A Day in Tolerance

a day in tolerance

It is a sunny Friday; half the working population of The Netherlands has the day off. I board the train with ease. Potential Bestfriend is in the cabin. We nod and smile at each other. We ride the same train every morning. We have come a long way, from eye contact, to nods, and now toothed smiles.

The seats are arranged in clusters of four, two sets of seats facing each other. I choose a cluster diagonally opposite from Potential Bestfriend. I sit by the window so I can look at life along the way, and then I create an island. I toss my coat on the seats opposite me and drop my bag on the seat beside me. I litter my island with my iPad, BlackBerry, earphones, and two books. Sometime on this journey, each will receive my attention.

More people enter the cabin.

Mevrouw?” The man looks at my bag and then me, a universal sign language.

I scan the cabin. There are other seats available, I tell him with my eyes. He waits. I make a big production of putting my iPad, BlackBerry, earphones, and two books in my bag. I flash him an apologetic smile that means, the two seats opposite me are empty, can’t you sit there?  He meets my smile with his—if you want your personal space, go buy your own train.

I keep my cool. These are the people that the preacher talked about, turn the other cheek; turn the other cheek.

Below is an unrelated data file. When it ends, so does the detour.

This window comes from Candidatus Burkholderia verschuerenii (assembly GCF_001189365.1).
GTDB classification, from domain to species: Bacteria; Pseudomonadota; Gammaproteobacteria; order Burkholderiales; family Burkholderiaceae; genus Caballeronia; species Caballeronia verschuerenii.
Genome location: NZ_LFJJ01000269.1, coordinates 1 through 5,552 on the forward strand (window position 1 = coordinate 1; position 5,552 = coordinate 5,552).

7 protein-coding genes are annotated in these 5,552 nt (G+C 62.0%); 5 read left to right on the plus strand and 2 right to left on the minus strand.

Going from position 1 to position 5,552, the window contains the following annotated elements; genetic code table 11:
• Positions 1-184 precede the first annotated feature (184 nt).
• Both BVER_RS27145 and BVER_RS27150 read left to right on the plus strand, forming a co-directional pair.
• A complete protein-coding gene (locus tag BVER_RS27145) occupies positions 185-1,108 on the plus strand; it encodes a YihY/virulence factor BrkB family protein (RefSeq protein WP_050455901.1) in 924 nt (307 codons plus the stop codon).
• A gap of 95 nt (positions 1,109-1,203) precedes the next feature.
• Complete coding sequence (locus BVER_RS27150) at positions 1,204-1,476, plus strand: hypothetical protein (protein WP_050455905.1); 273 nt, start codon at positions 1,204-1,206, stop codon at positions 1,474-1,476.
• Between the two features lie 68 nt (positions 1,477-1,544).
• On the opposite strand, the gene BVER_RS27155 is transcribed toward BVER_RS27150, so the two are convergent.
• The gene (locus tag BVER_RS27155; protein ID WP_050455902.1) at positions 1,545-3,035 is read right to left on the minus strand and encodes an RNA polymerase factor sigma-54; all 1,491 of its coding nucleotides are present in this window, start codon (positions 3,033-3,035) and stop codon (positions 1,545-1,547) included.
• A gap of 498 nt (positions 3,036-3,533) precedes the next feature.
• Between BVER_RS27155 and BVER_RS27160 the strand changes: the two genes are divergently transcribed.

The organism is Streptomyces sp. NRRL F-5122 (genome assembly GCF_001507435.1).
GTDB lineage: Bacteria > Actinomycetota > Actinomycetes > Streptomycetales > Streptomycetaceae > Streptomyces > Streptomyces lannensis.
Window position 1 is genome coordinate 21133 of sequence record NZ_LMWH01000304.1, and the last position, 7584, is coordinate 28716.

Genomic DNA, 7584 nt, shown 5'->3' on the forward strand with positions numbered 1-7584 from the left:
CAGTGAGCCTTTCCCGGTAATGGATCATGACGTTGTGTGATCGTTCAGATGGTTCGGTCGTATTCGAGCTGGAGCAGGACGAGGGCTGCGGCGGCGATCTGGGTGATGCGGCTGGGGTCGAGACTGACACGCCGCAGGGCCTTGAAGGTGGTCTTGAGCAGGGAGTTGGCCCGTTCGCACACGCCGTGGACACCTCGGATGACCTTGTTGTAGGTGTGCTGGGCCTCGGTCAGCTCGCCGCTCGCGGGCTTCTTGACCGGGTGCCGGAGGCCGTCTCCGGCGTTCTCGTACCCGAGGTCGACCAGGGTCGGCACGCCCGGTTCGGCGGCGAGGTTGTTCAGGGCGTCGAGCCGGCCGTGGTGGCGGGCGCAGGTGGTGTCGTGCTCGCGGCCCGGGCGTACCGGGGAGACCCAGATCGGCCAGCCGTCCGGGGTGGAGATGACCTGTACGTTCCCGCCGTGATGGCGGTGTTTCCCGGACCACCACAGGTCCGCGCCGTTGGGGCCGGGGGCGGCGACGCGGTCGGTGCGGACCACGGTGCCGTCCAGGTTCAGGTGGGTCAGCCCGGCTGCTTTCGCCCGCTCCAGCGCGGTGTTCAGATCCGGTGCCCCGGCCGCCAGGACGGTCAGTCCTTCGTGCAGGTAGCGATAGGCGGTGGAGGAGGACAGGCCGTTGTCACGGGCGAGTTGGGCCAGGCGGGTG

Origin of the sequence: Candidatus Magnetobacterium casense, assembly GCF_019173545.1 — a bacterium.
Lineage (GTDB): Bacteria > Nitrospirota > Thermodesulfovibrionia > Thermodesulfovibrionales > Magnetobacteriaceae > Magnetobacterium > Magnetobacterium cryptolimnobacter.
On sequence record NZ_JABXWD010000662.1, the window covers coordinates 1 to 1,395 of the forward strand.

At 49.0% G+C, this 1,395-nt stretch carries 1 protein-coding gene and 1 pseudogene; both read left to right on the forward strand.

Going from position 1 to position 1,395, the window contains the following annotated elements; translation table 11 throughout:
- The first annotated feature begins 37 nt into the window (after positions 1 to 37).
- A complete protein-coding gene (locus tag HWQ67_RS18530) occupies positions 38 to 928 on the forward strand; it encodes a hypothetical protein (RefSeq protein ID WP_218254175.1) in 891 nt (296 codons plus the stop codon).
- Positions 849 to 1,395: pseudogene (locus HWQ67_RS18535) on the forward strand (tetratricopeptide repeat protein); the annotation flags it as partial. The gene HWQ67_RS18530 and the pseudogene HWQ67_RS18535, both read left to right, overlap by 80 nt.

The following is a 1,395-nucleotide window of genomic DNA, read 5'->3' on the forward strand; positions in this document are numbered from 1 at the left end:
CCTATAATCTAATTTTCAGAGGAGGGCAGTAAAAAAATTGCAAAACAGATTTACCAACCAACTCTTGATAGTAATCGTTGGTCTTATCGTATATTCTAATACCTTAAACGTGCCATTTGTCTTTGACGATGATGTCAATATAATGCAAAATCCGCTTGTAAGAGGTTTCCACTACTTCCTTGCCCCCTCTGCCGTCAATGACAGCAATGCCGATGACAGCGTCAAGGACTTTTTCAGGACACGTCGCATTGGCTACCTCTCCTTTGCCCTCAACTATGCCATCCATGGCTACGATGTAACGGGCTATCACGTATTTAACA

The ride from Den Haag to Leiden is twelve minutes. Regular Joe fusses and fumbles, and twists and bends to make himself and his enormous rucksack comfortable. His shoulder grazes mine. His elbow jabs me and His hips brush against mine.

These are the people that the preacher talked about, turn the other cheek; turn the other cheek.

He moves his enormous rucksack several times in an attempt to balance it. Heaven alone knows what’s in it. The rough edge bumps my leg and tugs at my pantyhose. I shift my leg. I open my mouth and then close it.

These are the people that the preacher talked about, turn the other cheek; turn the other cheek.

“Station Leiden,” the announcement comes through the loudspeakers.

The cabin fills up. Young Generation approaches my cluster. He looks at me and I nod. He folds my coat before he takes the window seat directly opposite me. He isolates himself from the world with his Beats by Dr Dre headphones.

Regular Joe digs around in his enormous rucksack. Like a magician on stage, voilà, he produces a banana. He eats it while my empty stomach convulses. The Conjuror aka Regular Joe dips his hands in his rucksack again. Out comes a boiled egg. He cracks the eggshell against the armrest and peels it. He leans over me, brushing against me, to reach the small dustbin under the window. I get ready to push him to outer space, but stop.

These are the people that the preacher talked about, turn the other cheek; turn the other cheek.